Signatories to a North Sea collective bargaining deal will work together to find a “constructive way forward”, after months of unrest offshore.
Westminster is being urged to “fix or ditch” current off-payroll working tax rules ahead of the upcoming spring budget.
To better understand the impact of the off-payroll working rules, known as IR35, HMRC recently produced a report on the short-term effects of the IR35 reform on the private and voluntary sectors. The report is fairly positive and if you took the report at face value – you would believe the roll out of the new legislation was a success.
Westminster’s U-turn on plans to roll back loathed off-payroll working rules appears not to have had any impact on public coffers.
Issues around off-payroll working rules are likely to continue to rear their head next year as demand for sparse skills increases.
An employment expert has slammed a UK Government report into the short-term impacts of loathed IR35 reforms.
Westminster is being told it must do more to support the “entire flexible labour market” after dropping plans to repeal IR35 tax rules.
Employment and tax experts have roundly hailed the Chancellor’s shock pledge to scrap contentious IR35 reforms.
The Chancellor has pledged to repeal controversial changes to off-payroll working laws in a bid to boost the labour market.
Liz Truss has pledged to review IR35 tax legislation should she become the next Prime Minister of the UK.
Two hundred and sixty-three million pounds – this was the combined tax bill handed to various government departments for IR35 non-compliance recently.
Controversial changes to off-payroll working tax rules have left some oil and gas firms struggling to fill ‘vital roles’, according to new data.
HMRC to go after ‘low hanging fruit’ in oil and gas sector as end of IR35 ‘soft landing’ period looms
Oil and gas firms that are not IR35 compliant could soon be hit with “penalty charges” as the ‘soft landing’ period wraps up.
As energy demands and prices recover from the pandemic, production pressure on the oil and gas industry has rapidly increased in 2021. Many companies are finding it difficult to recruit and, importantly, retain the talented professionals they rely on.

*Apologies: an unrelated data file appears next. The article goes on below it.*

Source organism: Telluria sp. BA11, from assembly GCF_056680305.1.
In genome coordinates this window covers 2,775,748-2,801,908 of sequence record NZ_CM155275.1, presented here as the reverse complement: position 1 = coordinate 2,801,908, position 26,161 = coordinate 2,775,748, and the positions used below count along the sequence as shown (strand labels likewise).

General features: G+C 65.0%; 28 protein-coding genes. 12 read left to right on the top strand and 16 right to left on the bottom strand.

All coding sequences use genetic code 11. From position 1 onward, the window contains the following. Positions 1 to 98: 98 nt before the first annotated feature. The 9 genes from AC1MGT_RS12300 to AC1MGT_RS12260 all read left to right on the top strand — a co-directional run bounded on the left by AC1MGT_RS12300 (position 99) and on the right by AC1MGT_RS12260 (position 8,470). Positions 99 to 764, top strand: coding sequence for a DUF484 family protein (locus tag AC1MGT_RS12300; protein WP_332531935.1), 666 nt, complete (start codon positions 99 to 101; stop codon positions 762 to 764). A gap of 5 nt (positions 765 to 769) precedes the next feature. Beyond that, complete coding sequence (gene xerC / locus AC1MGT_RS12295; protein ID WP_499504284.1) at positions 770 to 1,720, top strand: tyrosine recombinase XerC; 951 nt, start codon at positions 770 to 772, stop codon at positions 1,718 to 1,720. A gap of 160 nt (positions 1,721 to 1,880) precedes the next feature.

The “sheer scale of disruption” sparked by changes to IR35 rules have surpassed expectations, an employment expert has said.
New IR35 tax rules impacting thousands of workers across the oil and gas industry and beyond come into effect today.
For many years in the North East of Scotland, the personal service company (PSC), otherwise referred to as a one-man company, has become a fairly standard way to provide services, particularly in the oil and gas sector, due to a mixture of employment law and tax law.
While COVID-19 and Brexit have dominated the agenda for oil and gas businesses in recent times - and rightly so I should add - there is a third issue that this industry is taking just as seriously. I am, of course, referring to IR35 reform in the private sector.
Unite the Union is demanding a pay rise for hundreds of Bilfinger Salamis contractors who it claims “have not been paid a fair rate”.
The head of Bilfinger Salamis UK has said “never say never” to the potential for the firm's return to a collective deal for North Sea contractors.
A union boss has said the extension of the UK furlough scheme comes “too late” for thousands of lost jobs in the North Sea oil industry.
Shell and Unite have clashed over the number of job cuts, and purported safety concerns, at the St Fergus Gas Terminal and Mossmorran plant.
Employment experts have warned that hopes of a further IR35 delay are “fanciful”, despite months more of Covid lockdown measures coming.
There has been a lot of discussion over the last 12 months about how the changes to Off-Payroll rules will impact the UK Private sector, and I have read with great interest some of the comments and foresight on what IR35 is and what it will mean to the UK contracting workforce.
A House of Lords committee has called on the government to “completely rethink” a controversial tax reform which will have sweeping implications for North Sea contractors.